Jennie had some across a rare selection of FRESH morel mushrooms, which are among the yummiest things on the planet!  (She swore me to secrecy about her source.)  They weren’t local, I don’t think, but I could be wrong.  (Morels DO grow all over Texas, and careful, knowledgeable foragers can find them in late spring.)  With the morels she made a delectable mushroom risotto…one of my favorite ways to eat wild mushrooms.  She had also brought some fresh burrata, which is a type of fresh buffalo mozzarella that is filled on the inside with a rich creamy combination of cheese and cream.  Over that we poured some amazing, rare olive oil from the vineyard my partner’s sister lives near in Sicily, and that combined with the bread was mind blowing.

Jennie also whipped up a salad of baby spinach and arugula and feta cheese, with a vinaigrette of jalapeno and mint.  I had never tasted a salad like that before…it goes down as one of the most delicious I’ve ever had!

Tracy had just driven in from New Orleans, so we spared her any menu conceptualization, but she jumped right in and made my chicken parm for me.

It should also be noted at this point that my fridge decided it no longer wanted to live during the middle of dinner prep.  OH well…just another thing to add to the urgent to-do list that’s about 5 pages long.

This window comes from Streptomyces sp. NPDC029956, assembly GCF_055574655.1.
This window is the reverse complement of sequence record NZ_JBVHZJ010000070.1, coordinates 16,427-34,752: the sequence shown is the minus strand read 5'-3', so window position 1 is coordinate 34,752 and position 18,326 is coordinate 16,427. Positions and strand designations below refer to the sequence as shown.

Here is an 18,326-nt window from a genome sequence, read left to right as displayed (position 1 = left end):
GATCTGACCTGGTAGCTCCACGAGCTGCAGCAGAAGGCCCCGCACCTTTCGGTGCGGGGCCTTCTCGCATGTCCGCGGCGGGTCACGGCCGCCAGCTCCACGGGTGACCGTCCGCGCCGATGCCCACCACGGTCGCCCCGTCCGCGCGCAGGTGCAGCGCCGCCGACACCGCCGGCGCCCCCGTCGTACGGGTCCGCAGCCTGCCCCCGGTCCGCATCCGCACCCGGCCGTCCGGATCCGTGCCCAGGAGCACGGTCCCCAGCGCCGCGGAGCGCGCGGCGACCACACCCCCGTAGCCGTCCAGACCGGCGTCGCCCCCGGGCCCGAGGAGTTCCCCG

After an amazing dinner with my friends, we settled down on the couch with some of my homemade beer and talked until the wee hours.  Laughing and crying, like we’d known each other since we were kids.  And to think that 5 short months ago, we didn’t know of each others’ existence!

After another incredible dinner at the Meddlesome Moth on Friday (pork belly, veal sweetbreads, bone marrow, mussels with tarragon and gorgonzola, pate and pickled okra, followed by fireworks at Grapevine Lake, Tracy headed to Los Angeles and I had just enough time to clean up the kitchen and buy a new fridge before the great Alvin Schultz arrived.

Sunday afternoon we went to all my favorite ethnic grocery stores in the area, and tossed a couple of briskets on the smoker.  Alvin had brought his sous vide immersion circulator, courtesy of PolyScience, and into it went about 10 pounds of pork belly.  (At the Mexican grocery store, we didn’t see pork belly in the meat case, so we asked the butcher if she had any.  “Maybe, how much would you need?” she asked.  “A lot,” replied Alvin, as she disappeared into the back…to return with AN ENTIRE PORK BELLY.  “Maybe not quite that much,” Alvin retracted.)  He cooked that pork belly at 70C for 14 hours, then smoked it for another 3, the crisped the fat cap under the broiler.  It was ridiculous.  I threw together my mom’s potato salad, and a big batch of my homemade barbecue sauce, which has like 100 ingredients, and then we settled down for a night of chatting.